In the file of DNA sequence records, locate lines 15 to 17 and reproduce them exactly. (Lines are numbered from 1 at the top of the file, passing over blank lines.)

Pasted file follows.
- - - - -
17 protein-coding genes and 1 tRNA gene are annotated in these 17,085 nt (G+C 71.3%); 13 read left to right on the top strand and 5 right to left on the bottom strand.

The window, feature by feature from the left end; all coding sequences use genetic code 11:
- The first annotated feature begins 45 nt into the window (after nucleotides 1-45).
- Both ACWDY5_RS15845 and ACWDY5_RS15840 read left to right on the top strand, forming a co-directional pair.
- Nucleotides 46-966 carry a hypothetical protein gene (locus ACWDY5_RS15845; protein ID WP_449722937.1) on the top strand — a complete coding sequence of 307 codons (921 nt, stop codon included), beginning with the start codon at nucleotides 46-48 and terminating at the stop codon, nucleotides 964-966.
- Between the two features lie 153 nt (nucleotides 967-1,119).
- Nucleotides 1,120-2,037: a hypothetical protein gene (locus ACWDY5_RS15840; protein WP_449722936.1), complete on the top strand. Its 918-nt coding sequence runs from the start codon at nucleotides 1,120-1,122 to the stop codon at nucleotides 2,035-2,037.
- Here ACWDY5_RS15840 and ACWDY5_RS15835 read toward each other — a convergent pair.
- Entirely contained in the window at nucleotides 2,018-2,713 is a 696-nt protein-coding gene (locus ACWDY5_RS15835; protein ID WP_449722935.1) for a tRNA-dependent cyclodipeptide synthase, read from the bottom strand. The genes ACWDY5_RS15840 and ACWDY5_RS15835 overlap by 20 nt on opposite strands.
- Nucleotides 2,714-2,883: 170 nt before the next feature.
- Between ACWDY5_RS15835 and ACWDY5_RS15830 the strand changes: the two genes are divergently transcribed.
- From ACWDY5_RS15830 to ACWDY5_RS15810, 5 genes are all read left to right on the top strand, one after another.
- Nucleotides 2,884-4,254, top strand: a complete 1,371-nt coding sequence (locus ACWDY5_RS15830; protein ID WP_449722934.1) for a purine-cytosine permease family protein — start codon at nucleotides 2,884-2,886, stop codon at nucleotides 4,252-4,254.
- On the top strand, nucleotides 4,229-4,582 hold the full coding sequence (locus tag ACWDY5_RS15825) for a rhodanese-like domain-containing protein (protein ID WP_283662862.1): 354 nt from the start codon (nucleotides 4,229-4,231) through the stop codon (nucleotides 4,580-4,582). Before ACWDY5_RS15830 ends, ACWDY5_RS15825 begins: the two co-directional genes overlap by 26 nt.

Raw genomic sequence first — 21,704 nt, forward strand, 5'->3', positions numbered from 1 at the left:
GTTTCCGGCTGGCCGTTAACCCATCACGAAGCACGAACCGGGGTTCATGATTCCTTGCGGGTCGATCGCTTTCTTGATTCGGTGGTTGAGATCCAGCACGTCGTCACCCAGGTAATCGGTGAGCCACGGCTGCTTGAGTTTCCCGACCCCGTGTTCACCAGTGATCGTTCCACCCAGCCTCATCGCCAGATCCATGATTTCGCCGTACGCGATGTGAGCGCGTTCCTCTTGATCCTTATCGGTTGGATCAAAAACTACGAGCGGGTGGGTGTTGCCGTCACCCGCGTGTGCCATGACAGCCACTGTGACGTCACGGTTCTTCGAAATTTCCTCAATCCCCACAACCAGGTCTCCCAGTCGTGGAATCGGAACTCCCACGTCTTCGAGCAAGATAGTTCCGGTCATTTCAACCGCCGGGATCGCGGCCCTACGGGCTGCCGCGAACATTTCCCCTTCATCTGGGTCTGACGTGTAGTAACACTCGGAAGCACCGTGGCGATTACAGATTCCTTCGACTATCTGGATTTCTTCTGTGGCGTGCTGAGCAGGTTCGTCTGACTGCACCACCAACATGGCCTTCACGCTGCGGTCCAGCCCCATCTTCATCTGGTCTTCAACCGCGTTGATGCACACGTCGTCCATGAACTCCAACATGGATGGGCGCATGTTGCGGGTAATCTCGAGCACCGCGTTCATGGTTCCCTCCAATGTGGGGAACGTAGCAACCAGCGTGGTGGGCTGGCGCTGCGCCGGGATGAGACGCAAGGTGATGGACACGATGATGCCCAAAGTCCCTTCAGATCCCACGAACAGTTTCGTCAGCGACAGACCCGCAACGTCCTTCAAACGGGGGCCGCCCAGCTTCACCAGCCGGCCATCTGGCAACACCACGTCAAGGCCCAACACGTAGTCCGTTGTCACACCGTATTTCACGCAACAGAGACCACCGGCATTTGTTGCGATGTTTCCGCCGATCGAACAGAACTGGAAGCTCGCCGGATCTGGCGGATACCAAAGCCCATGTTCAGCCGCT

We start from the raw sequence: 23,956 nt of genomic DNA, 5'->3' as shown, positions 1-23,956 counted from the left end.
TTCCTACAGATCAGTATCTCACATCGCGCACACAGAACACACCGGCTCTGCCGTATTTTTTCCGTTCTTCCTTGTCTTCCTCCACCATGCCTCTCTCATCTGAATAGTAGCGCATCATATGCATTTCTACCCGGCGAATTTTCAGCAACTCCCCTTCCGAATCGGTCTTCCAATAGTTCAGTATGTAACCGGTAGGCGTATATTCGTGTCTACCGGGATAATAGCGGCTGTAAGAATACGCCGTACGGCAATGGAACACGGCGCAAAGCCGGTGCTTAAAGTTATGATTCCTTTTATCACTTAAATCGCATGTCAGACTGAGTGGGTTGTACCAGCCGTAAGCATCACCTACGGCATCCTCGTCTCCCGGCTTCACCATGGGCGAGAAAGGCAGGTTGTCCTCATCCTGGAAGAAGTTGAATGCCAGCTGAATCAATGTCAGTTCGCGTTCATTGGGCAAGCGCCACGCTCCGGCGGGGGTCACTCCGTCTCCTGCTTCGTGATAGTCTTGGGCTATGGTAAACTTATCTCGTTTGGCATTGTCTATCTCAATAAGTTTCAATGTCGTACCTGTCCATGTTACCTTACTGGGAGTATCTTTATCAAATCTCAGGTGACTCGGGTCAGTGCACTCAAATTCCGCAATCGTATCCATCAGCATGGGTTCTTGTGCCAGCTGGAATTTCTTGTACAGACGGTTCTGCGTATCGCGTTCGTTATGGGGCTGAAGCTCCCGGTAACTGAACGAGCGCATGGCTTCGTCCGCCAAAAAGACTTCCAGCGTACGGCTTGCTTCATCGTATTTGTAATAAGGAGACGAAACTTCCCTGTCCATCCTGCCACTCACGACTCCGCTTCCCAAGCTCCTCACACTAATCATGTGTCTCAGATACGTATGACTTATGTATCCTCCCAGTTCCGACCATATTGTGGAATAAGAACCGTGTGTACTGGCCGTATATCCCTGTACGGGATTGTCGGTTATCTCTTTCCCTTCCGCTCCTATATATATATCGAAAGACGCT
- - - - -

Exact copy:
Raw genomic sequence first — 21,704 nt, forward strand, 5'->3', positions numbered from 1 at the left:
GTTTCCGGCTGGCCGTTAACCCATCACGAAGCACGAACCGGGGTTCATGATTCCTTGCGGGTCGATCGCTTTCTTGATTCGGTGGTTGAGATCCAGCACGTCGTCACCCAGGTAATCGGTGAGCCACGGCTGCTTGAGTTTCCCGACCCCGTGTTCACCAGTGATCGTTCCACCCAGCCTCATCGCCAGATCCATGATTTCGCCGTACGCGATGTGAGCGCGTTCCTCTTGATCCTTATCGGTTGGATCAAAAACTACGAGCGGGTGGGTGTTGCCGTCACCCGCGTGTGCCATGACAGCCACTGTGACGTCACGGTTCTTCGAAATTTCCTCAATCCCCACAACCAGGTCTCCCAGTCGTGGAATCGGAACTCCCACGTCTTCGAGCAAGATAGTTCCGGTCATTTCAACCGCCGGGATCGCGGCCCTACGGGCTGCCGCGAACATTTCCCCTTCATCTGGGTCTGACGTGTAGTAACACTCGGAAGCACCGTGGCGATTACAGATTCCTTCGACTATCTGGATTTCTTCTGTGGCGTGCTGAGCAGGTTCGTCTGACTGCACCACCAACATGGCCTTCACGCTGCGGTCCAGCCCCATCTTCATCTGGTCTTCAACCGCGTTGATGCACACGTCGTCCATGAACTCCAACATGGATGGGCGCATGTTGCGGGTAATCTCGAGCACCGCGTTCATGGTTCCCTCCAATGTGGGGAACGTAGCAACCAGCGTGGTGGGCTGGCGCTGCGCCGGGATGAGACGCAAGGTGATGGACACGATGATGCCCAAAGTCCCTTCAGATCCCACGAACAGTTTCGTCAGCGACAGACCCGCAACGTCCTTCAAACGGGGGCCGCCCAGCTTCACCAGCCGGCCATCTGGCAACACCACGTCAAGGCCCAACACGTAGTCCGTTGTCACACCGTATTTCACGCAACAGAGACCACCGGCATTTGTTGCGATGTTTCCGCCGATCGAACAGAACTGGAAGCTCGCCGGATCTGGCGGATACCAAAGCCCATGTTCAGCCGCT

We start from the raw sequence: 23,956 nt of genomic DNA, 5'->3' as shown, positions 1-23,956 counted from the left end.